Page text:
KATHAK Clever choreography, rich music and synchronised dancing… all these made Nirupama and Rajendra's performance stand out. RUPA SRIKANTH

‘O jas,' a Kathak presentation by Nirupama and Rajendra and the Abhinava Dance Company, Bengaluru, was hosted by Sri Krishna Gana Sabha as part of the Yagnaraman July Fest 2010.

The two-hour show presented Kathak not in the conventional way, but as well-finished and slick choreography. ‘Slick' means glossy, superficial, polished and professional. And ‘Ojas' was all of this. What set this eclectic mix of the traditional and the contemporary aside was the clever choreography (Nirupama and Rajendra), the stunning visuals (costumes and lighting- Rajendra and Srinivas) and the rich musical score (Praveen D. Rao and Shivu). Also one felt every piece had been explored thoroughly both choreographically and musically.

With informal and almost chatty introductions, Nirupama set the stage for the pieces. While it was interesting to see how Nirupama brought in a spiritual angle almost every time, one did not endorse some of the ideas. One appreciated the rationale in the Raslila when Krishna disappears to teach the gopis a lesson and reappears when they surrender their ego and in the Meera bajan, ‘Aali re mere naina' (tuned by Shivu as a tumri in Khamaj, teentaal) when Krishna's unseen presence around the deeply devoted Meera is palpable, but one was not taken in by the Veda Mantras (‘Asatoma sadgamaya,' etc) and Bhagavad Gita sloka presentations. The latter two were visually attractive, no doubt, but abhinaya to such slokas seems pointless because the meanings are too deep. Only the gloss came through.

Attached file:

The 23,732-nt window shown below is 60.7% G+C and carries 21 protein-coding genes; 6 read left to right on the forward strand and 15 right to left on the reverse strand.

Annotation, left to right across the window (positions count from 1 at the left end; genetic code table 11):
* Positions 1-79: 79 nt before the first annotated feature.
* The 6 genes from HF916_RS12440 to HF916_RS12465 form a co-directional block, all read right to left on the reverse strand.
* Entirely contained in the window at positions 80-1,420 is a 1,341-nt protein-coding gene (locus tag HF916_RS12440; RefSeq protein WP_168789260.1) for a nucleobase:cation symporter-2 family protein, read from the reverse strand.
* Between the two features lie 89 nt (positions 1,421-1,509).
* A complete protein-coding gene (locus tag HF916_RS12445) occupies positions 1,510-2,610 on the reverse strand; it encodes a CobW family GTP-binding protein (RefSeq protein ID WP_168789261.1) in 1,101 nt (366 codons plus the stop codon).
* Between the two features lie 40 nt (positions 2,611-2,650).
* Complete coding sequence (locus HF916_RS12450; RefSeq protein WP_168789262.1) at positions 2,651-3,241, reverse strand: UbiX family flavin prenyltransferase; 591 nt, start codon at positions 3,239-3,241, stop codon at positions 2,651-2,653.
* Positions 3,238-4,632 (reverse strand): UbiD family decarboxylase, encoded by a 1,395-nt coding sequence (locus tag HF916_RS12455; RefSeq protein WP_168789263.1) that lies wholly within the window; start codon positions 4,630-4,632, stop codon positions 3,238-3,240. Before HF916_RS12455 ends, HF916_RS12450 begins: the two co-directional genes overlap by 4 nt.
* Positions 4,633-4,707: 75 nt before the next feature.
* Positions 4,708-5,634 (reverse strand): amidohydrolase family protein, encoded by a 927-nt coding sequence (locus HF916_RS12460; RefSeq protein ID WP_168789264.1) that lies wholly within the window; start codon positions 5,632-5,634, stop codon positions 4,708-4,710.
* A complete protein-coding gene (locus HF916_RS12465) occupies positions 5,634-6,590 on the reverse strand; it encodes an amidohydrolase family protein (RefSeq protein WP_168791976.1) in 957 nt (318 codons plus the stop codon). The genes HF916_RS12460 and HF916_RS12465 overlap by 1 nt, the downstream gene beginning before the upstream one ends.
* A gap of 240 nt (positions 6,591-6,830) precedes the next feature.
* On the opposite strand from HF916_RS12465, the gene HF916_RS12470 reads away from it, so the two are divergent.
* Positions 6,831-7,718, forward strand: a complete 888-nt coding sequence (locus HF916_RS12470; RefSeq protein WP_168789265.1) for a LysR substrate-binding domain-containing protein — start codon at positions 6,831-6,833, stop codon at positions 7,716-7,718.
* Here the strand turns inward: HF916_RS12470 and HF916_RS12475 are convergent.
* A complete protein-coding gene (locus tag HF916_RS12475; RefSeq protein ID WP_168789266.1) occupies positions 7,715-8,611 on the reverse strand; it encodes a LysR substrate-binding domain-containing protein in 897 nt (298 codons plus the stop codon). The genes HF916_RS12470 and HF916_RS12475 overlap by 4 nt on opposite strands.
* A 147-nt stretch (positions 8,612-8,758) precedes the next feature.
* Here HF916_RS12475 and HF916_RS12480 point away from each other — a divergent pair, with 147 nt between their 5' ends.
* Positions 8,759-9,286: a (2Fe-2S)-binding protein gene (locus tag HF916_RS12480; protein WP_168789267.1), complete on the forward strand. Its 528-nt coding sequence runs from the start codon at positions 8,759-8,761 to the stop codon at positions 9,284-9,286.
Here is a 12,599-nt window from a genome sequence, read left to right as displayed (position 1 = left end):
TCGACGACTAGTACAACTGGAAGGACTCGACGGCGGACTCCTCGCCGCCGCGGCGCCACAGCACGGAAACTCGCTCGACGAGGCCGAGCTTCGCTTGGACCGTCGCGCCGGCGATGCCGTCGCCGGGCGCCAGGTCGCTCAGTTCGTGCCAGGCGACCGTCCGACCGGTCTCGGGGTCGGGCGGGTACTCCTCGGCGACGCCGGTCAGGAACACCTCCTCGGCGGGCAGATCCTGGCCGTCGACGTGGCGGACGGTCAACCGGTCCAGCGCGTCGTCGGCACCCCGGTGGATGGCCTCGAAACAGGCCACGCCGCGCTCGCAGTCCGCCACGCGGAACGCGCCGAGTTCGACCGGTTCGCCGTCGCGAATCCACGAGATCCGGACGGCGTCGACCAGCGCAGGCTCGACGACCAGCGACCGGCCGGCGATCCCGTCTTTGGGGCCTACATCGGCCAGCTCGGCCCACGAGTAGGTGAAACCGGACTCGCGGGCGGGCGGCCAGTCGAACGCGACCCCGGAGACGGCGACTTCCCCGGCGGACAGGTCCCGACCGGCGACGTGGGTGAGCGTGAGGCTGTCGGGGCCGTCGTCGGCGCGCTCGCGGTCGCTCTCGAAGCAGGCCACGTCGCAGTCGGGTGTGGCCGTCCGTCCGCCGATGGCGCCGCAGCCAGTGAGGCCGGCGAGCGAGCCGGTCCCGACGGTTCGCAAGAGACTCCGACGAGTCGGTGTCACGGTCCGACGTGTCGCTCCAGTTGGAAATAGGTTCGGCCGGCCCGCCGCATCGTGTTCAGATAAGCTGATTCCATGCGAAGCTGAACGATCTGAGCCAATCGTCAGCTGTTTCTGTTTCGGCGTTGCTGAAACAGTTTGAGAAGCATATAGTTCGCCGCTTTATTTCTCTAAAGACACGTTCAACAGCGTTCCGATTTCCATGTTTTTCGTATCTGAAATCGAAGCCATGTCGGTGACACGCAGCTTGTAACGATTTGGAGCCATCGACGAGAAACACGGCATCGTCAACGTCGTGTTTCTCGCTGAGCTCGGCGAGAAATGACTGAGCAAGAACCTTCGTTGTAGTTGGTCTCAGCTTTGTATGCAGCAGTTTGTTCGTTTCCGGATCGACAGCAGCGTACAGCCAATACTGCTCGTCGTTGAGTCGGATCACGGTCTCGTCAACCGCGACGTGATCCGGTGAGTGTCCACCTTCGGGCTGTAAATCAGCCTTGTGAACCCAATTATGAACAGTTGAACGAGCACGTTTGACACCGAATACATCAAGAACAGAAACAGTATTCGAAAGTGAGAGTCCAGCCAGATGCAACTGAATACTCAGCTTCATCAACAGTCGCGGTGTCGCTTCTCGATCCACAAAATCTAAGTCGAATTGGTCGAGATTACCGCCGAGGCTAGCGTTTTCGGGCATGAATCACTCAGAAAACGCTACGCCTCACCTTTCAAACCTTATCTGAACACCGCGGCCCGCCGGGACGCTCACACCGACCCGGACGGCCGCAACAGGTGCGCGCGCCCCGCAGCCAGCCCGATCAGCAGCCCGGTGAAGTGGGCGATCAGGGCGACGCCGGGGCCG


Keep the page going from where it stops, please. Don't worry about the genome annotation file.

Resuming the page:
Perfect timing

The ‘abhinay' pieces were not intense but the sensitive role-play and the perfect timing between the duo, both in ‘Sringara Rama' and ‘Meera Madhuri' brought a delicacy to the portrayals. The former described a romantic Rama-Sita encounter in a garden from Tulasidas' Sri Ramcharitamanasa while the latter displayed the tenderness of Krishna's caring for Meera.

The best that evening were the professional pure dance sequences. ‘Rang' was performed by the duo with tukras and chakkar-tukras alternating with the Spanish Flamenco-inspired moves. The music (Praveen Rao) reflected this East-West mix with Western melody and bols alternating with Western percussion and the sitar, tabla and other Indian instruments. The effect was electrifying.

‘Ta-dha' was undoubtedly the show stopper with excellent choreography by the Kathak guru, Kumudhini Lakhia, and inspired world music by Praveen Rao. The piece resounded with fast footwork, tihais and the Kathak spins, all ending on the sam with a resounding ‘ta dha!' The accompanying music from the sarod, sitar, sarangi, a 12-string acoustic guitar, and others and plucking by the sarod and sitar with Afro percussion, formed a heady mix.

The finale, ‘Kadam Kadam' dedicated to R.Yagnaraman, was an ensemble piece where the basic rhythmic strength of Kathak was exhibited. The band of young dancers had so much poise and grace, they were like young stars. The group synchronised perfectly to close on a high. And that's when the standing ovation happened!